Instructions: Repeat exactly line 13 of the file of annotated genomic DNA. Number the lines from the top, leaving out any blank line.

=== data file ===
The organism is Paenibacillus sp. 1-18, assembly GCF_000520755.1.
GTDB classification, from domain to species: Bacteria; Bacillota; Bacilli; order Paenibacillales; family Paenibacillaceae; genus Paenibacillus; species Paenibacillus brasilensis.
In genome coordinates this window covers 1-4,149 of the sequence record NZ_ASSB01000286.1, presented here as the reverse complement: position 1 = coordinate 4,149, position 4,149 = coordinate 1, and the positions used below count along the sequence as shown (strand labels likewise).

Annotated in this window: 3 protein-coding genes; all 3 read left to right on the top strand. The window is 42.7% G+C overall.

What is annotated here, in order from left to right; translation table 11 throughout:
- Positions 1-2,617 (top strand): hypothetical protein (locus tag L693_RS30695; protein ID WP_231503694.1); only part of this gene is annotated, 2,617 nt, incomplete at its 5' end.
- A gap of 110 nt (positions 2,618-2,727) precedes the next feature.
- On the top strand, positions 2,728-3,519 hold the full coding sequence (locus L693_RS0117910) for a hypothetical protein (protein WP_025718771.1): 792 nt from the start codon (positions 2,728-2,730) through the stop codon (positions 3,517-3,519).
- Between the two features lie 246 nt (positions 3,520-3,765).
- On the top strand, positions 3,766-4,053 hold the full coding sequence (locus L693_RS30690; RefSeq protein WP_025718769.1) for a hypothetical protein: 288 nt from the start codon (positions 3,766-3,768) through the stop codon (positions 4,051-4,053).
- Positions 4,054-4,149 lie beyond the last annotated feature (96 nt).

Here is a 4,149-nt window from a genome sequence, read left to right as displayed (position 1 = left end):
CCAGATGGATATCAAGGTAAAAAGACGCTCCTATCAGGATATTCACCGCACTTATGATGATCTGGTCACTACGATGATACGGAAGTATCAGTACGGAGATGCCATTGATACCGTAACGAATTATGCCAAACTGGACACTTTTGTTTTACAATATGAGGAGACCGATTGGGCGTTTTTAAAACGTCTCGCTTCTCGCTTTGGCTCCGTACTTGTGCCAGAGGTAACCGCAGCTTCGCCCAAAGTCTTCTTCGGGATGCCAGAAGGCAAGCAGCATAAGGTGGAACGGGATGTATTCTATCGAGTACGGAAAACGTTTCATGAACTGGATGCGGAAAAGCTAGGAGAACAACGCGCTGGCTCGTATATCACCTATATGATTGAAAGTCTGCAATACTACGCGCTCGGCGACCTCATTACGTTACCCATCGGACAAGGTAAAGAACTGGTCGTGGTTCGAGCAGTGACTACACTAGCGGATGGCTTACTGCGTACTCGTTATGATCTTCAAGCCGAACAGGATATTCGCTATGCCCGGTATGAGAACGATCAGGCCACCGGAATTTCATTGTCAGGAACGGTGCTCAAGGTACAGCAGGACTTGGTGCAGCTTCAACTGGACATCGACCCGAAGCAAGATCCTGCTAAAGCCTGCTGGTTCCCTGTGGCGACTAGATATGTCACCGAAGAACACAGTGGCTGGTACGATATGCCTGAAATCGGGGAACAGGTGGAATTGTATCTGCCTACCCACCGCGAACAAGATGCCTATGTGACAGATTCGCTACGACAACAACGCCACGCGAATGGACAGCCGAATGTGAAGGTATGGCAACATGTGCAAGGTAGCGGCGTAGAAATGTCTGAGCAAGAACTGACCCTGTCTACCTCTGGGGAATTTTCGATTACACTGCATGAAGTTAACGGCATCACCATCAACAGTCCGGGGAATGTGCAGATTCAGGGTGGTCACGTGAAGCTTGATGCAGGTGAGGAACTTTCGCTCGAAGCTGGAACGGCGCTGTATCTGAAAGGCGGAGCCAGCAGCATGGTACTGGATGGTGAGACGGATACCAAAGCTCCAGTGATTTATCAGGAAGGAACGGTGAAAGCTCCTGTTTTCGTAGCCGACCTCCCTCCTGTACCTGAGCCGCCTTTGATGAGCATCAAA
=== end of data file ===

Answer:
CCAGATGGATATCAAGGTAAAAAGACGCTCCTATCAGGATATTCACCGCACTTATGATGATCTGGTCACTACGATGATACGGAAGTATCAGTACGGAGATGCCATTGATACCGTAACGAATTATGCCAAACTGGACACTTTTGTTTTACAATATGAGGAGACCGATTGGGCGTTTTTAAAACGTCTCGCTTCTCGCTTTGGCTCCGTACTTGTGCCAGAGGTAACCGCAGCTTCGCCCAAAGTCTTCTTCGGGATGCCAGAAGGCAAGCAGCATAAGGTGGAACGGGATGTATTCTATCGAGTACGGAAAACGTTTCATGAACTGGATGCGGAAAAGCTAGGAGAACAACGCGCTGGCTCGTATATCACCTATATGATTGAAAGTCTGCAATACTACGCGCTCGGCGACCTCATTACGTTACCCATCGGACAAGGTAAAGAACTGGTCGTGGTTCGAGCAGTGACTACACTAGCGGATGGCTTACTGCGTACTCGTTATGATCTTCAAGCCGAACAGGATATTCGCTATGCCCGGTATGAGAACGATCAGGCCACCGGAATTTCATTGTCAGGAACGGTGCTCAAGGTACAGCAGGACTTGGTGCAGCTTCAACTGGACATCGACCCGAAGCAAGATCCTGCTAAAGCCTGCTGGTTCCCTGTGGCGACTAGATATGTCACCGAAGAACACAGTGGCTGGTACGATATGCCTGAAATCGGGGAACAGGTGGAATTGTATCTGCCTACCCACCGCGAACAAGATGCCTATGTGACAGATTCGCTACGACAACAACGCCACGCGAATGGACAGCCGAATGTGAAGGTATGGCAACATGTGCAAGGTAGCGGCGTAGAAATGTCTGAGCAAGAACTGACCCTGTCTACCTCTGGGGAATTTTCGATTACACTGCATGAAGTTAACGGCATCACCATCAACAGTCCGGGGAATGTGCAGATTCAGGGTGGTCACGTGAAGCTTGATGCAGGTGAGGAACTTTCGCTCGAAGCTGGAACGGCGCTGTATCTGAAAGGCGGAGCCAGCAGCATGGTACTGGATGGTGAGACGGATACCAAAGCTCCAGTGATTTATCAGGAAGGAACGGTGAAAGCTCCTGTTTTCGTAGCCGACCTCCCTCCTGTACCTGAGCCGCCTTTGATGAGCATCAAA